It’s all about finding differences, he explained. He travels to find the differences that you cannot find only by seeing maps. By travelling, he wants to reassure himself that these countries are humans, too. “They’re not mere blank spaces on the map,” he
confirmed,”They’re human beings with the sort of problems like all of us.” But aside from differences, Thubron are also interested in searching for common elements in these people in foreign countries.

One interesting story was when he told he was chased by KGB agents who wanted to know what he wrote on his notebooks. Luckily it was written in English and his handwriting was too small for others to read. He never expected anything bad happened during his travel. As a travel writer, Thubron claims he travels not for enjoyment but for
experience, which reminds me of why I came to Ubud. I wanted to experience this literary festivity!

Having gone to a boarding school since the tender age of 7, Thubron said it wasn’t easy as he was to constantly adapt to ever changing environment and social circles. And his early experience with boarding school helped him to a certain extent to understand the diversity of humanities. But not everyone in a boarding scholl has got the same impact on their lives. Some grow with less ability of giving empathy to others and lower adaptability to environment.

Thubron also told us that there are grey areas in life, that the borderlines in the map of the world are just lines. They don’t guarantee that a country is free from other countries’ influence or impact or mixture. He witnessed directly how blurred these lines can be in real life. He found blue eyed people in Afghanistan and China as he roamed these two countries, making us rethink those stereotypes we have in our mind about nations around the world. He referred to this as “ethnic reality”.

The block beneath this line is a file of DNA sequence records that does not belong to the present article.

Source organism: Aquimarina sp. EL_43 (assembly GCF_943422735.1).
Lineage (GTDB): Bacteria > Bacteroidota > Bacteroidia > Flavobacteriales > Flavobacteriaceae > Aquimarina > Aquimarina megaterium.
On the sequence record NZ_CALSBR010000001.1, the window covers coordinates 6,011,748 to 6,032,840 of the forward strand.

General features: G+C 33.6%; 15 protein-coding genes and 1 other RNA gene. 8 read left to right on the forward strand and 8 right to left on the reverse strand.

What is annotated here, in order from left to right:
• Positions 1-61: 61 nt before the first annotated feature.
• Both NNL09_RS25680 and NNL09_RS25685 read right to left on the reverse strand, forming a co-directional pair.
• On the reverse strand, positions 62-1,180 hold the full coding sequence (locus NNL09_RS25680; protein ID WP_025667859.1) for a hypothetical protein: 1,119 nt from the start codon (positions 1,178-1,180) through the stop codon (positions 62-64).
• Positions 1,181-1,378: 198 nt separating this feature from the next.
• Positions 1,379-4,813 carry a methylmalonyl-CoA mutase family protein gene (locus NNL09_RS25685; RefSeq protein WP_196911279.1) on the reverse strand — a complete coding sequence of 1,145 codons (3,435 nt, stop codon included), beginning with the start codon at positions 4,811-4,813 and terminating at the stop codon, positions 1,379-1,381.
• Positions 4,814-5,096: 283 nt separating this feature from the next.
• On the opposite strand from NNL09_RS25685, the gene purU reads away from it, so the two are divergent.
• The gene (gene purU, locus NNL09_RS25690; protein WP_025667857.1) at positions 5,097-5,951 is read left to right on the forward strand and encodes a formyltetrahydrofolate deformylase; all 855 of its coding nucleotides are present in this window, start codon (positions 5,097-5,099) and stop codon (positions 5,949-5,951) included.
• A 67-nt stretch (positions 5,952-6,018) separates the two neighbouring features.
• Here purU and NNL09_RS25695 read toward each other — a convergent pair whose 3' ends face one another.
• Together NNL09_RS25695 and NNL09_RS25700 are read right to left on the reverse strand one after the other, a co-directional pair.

As he was asked what the most ambitious journey for him has been so far, Thubron answered,”Afghanistan.” He was amazed by the cultural complexity.

Details could be the key to his being a great travel writer, Thubron stated. That said, I really wanted to purchase his book but alas, the copies were sold out during the festival.

He’s working on his new book (a novel), and still travels at 75, which is like MARVELOUSLY HEALTHY AND FIT! Because my grandmother is 76 and she’s bed-ridden due to stroke. She’s alive but not as lively and lucky as Thubron. The writer who visited Bali for the first time 20 years ago told about his new novel which he desribes being
“complicated” and related to his memory.

One of the oddest thing about being a published author, Thubron who is a son of a diplomat said, was when the time of release was approaching and an author has lost his interest towards the work but he still has to deal with a lot of book interviews. He’s apparently not alone because Elizabeth Gilbert also complained the same issue as well on one of her interviews as long as my memory serves.

Suddenly what you wrote in the newly launched book seems stale, silly and childlike and doesn’t reflect who you really are now. But that’s pretty much normal because that means we are evolving.

Not everyone can be a travel writer, I guess. You need to be single or if you’re married, you have got to have a very understanding spouse. At least that’s what Thubron – who is childless – told the audience. His wife is a scholar and his being a travel writer who enjoys nomadic life style seems to be the result of compromise between the two.

I was lucky enough to ask one question for Colin Thubron on what country he considers the most challenging or interesting to write about as a travel writer in the future. I ask if North Korea would qualify, and he nodded. He argued as soon as a closed country like North Korea can be more open and accessible to foreigners, he won’t mind going there and write about it.